President Obama has signaled a slight change on US-Cuba policy by softening some travel and financial restrictions. It is not as far as we would have liked, but it is a step in the right direction – toward greater engagement, as opposed to more isolation, which was the approach adopted by the Bush administration.

For more research, check out Cato’s foreign policy and national security page.

Does Transparency Inspire Terrorism?

The debate over the Obama administration’s release of the torture memos took an important turn during the past week, as reflected in discussions on the Sunday morning shows.

The economy was the lead story on Fox News Sunday, but in the second segment Chris Wallace led his questioning of Senator Kit Bond (R-MO) as follows:

The Pentagon now says that it’s going to release hundreds of photos of alleged abuse of detainees by U.S. personnel - this, after, of course, the release of the interrogation memos. Senator Bond, how serious is the threat of a backlash in the Middle East and the recruitment of more terrorists, possibly endangering U.S. soldiers in that part of the world?

Revelation! The idea that abusive practices on the part of the United States would draw people to the side of its enemies.

In the media, most of the debate up to now has centered on the tactical question of whether torture works, and to some degree the moral dimension. (Here’s David Rittgers on the former and Chris Preble on the latter.)

There’s an ineluctable conclusion from understanding that torture drives recruitment which endangers our soldiers: It is strategic error to engage in abusive practices. Abuse on the part of the United States adds heads to the hydra.

But wait. Wallace’s question may imply that it is release of the photos - not commission of the underlying offenses - that risks causing a backlash. This cannot be.

Given the governments they’ve long experienced, people in the Muslim and Arab worlds will generally assume the worst from what they know - and assume that even more than what they know is being hidden. Transparency about U.S. abuses cuts against that narrative and confuses the story that the United States is an abuser akin to the governments Arabs and Muslims have known.

Abusive practices create backlash against the United States. Transparency about abuses after the fact will dispel backlash and muddy the terrorist narrative about the United States and its role in the Middle East.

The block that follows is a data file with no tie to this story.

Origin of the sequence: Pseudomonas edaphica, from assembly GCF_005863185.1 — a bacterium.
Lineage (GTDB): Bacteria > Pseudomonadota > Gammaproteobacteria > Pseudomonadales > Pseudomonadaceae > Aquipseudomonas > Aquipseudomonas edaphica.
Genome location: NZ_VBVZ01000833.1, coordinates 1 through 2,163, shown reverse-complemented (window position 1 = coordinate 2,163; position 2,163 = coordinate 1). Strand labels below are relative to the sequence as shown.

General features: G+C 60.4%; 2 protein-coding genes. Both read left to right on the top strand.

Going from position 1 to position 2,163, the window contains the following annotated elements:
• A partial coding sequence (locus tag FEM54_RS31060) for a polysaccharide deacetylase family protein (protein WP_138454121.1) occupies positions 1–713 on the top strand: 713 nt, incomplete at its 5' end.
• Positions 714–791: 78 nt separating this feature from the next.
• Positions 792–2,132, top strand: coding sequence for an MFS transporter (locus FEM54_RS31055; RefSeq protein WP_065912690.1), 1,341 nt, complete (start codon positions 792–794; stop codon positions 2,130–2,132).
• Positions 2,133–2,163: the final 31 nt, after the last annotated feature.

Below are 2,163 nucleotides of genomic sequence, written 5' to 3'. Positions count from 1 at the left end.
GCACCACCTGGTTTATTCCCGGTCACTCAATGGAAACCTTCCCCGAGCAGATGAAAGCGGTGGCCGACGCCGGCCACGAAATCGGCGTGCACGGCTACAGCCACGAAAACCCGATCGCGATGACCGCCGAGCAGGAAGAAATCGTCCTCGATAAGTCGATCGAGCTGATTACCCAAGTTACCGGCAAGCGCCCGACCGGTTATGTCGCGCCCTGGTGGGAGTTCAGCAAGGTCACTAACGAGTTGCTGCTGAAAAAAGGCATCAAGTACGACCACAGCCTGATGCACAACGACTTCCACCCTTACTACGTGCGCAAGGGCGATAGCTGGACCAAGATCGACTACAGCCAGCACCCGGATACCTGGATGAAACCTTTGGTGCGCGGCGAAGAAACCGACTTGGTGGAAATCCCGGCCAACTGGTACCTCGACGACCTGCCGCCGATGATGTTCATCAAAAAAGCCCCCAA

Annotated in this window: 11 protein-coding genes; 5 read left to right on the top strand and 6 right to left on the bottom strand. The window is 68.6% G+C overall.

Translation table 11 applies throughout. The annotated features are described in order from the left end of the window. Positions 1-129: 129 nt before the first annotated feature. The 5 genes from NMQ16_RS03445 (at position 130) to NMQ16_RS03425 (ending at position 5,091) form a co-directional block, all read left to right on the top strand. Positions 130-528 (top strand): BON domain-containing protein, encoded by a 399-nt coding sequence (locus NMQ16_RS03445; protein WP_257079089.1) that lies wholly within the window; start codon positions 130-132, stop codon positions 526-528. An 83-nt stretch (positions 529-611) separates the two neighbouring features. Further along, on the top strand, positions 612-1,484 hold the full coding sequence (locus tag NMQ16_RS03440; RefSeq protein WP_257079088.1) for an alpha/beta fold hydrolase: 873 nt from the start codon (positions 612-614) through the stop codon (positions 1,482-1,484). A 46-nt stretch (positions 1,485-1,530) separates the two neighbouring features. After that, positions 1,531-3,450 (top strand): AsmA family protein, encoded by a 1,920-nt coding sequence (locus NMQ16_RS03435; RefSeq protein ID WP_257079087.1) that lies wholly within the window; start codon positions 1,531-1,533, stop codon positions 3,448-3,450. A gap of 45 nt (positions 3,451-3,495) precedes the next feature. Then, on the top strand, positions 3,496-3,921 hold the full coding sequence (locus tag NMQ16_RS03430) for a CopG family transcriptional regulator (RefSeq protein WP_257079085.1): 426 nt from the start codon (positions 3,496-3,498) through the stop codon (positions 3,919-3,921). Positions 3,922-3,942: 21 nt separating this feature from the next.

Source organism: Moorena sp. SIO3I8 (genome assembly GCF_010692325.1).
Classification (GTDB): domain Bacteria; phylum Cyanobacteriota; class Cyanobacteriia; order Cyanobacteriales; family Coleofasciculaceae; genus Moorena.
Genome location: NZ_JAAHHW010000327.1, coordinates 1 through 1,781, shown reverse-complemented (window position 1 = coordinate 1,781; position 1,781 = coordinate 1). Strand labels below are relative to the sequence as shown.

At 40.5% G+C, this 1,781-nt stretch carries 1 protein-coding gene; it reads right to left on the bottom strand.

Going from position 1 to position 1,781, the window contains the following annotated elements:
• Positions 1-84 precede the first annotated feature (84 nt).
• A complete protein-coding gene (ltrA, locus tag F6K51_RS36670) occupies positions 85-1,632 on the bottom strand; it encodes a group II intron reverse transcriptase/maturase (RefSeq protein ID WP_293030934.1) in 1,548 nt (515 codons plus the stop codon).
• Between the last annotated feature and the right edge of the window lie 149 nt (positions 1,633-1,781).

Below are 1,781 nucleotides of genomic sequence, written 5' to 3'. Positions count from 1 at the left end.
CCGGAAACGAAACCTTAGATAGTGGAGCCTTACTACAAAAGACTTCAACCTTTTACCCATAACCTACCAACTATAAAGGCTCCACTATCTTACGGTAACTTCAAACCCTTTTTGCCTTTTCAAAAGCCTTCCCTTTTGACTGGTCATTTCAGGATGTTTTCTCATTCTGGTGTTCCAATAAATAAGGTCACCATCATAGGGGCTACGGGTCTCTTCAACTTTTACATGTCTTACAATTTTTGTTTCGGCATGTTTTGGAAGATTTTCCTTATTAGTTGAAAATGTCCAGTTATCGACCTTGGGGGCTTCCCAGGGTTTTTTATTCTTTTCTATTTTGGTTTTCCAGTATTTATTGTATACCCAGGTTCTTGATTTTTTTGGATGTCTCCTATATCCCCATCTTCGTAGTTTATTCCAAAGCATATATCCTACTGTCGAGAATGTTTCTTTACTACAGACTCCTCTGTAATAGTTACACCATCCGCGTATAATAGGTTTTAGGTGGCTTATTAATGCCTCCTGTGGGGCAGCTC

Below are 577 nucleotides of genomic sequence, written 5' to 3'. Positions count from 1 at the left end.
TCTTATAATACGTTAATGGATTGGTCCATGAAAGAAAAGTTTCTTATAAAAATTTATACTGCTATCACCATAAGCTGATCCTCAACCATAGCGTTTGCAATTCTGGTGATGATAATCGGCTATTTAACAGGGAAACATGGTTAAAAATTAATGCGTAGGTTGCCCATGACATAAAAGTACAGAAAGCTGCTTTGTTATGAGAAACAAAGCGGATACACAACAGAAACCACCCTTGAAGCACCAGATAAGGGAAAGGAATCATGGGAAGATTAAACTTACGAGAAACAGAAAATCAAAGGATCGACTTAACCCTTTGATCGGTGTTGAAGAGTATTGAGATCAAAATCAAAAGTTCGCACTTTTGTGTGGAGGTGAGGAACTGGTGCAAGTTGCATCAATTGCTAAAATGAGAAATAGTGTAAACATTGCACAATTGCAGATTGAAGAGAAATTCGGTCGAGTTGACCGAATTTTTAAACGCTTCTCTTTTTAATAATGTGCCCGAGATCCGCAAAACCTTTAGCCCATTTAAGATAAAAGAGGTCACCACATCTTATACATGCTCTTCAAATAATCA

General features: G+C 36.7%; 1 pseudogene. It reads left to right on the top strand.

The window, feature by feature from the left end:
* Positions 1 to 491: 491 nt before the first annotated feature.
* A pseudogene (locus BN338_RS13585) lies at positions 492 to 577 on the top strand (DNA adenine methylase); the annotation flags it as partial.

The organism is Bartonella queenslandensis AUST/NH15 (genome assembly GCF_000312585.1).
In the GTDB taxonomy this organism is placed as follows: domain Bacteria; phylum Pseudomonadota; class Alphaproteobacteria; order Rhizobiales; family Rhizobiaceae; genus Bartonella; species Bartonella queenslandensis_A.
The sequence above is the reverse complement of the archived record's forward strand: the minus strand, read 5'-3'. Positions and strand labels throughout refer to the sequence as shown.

As the question turns to prosecution of wrongdoing by U.S. officials, such as lawyers who warped the law beyond recognition to justify torture, transparent application of the rule of law in this area would further disrupt a terrorist narrative about the United States.

Regrets over Bush Administration Torture?

Chris Preble has nicely detailed the reasons we should not torture.  The practice offers no guarantee of good information, harms America’s international reputation, and sacrifices the values that set this nation apart.

Now comes a report that Judge Jay S. Bybee, the head of the Bush adminsitration Office of Legal Counsel who signed off on the infamous torture memos, regrets his role in the matter.  According to the Washington Post:

“I’ve heard him express regret at the contents of the memo,” said a fellow legal scholar and longtime friend, who spoke on the condition of anonymity while offering remarks that might appear as “piling on.” “I’ve heard him express regret that the memo was misused. I’ve heard him express regret at the lack of context — of the enormous pressure and the enormous time pressure that he was under. And anyone would have regrets simply because of the notoriety.”

That notoriety worsened this week as the documents — detailing the acceptable application of waterboarding, “walling,” sleep deprivation and other procedures the Bush administration called “enhanced interrogation methods” — prompted calls from human rights advocates and other critics for criminal investigations of the government lawyers who generated them.

This regret could reflect convenient timing — after all, the torture stories have not exactly enhanced Bybee’s reputation.  But it might also demonstrate a sobering realization as to how his opinions were used or misused.  As a believer in human redemption, I’m going to play the optimist and go with the latter for now.

“Soft” Interrogation Yields the Best Results

My colleague Chris Preble sketches out some of the moral pitfalls that come with authorizing torture in his post.  Beyond that, history shows that utilitarian claims that torture has enhanced our safety are also mistaken.

While torture can in some instances provide valid intelligence, it can also produce false information motivated only by a desire to end suffering.  Successful interrogators from World War II to the modern day have used rapport and psychology, not brutality, to get inside the heads of their enemies.

The Air Force interrogator who helped bag Abu Musab al Zarqawi, writing under the pseudonym Matthew Alexander, says that the difference between an interrogator and a used car salesman is that the interrogator has to abide by the Geneva Conventions.  No torture there, and a good read to boot.

This theme is echoed in Kyndra Rotunda’s book Honor Bound:

I knew one CITF agent and one FBI agent who were Muslims, and both knew how to coax the truth from detainees’ lips.  One word captures their effective, secret ingredient to successful interrogations - patience.  They each spent hours visiting with the detainee, sharing tea, bringing gifts of dried fruits, and talking endlessly about family, Allah, and the Quran.

This should come as no surprise, since it is a repackaging of the techniques of World War II interrogator Hanns Scharff, “Master Interrogator of the Luftwaffe.”  Scharff treated downed Allied pilots humanely, gaining their trust and sympathy while gleaning significant information about Allied air power and advance warning of the D-Day landing.  The Allies wanted to prosecute him after the war for interrogating their pilots so effectively, but dropped the charges when they couldn’t substantiate him so much as raising his voice.  He came to the United States after the war and did mosaic art work at Walt Disney World.

So color me unsurprised when a former FBI supervisory agent says that we gained actionable intelligence by traditional interrogation techniques, and that torture backfired on us.

The release of memoranda authorizing torture will help prevent the U.S. from ever traveling this dark path again.  The U.S. has consistently taken the moral high ground in armed conflicts, contrasting our behavior with the savagery our enemies engaged in for decades.  The historical record shows that mercy, not might, is the key to successful interrogation.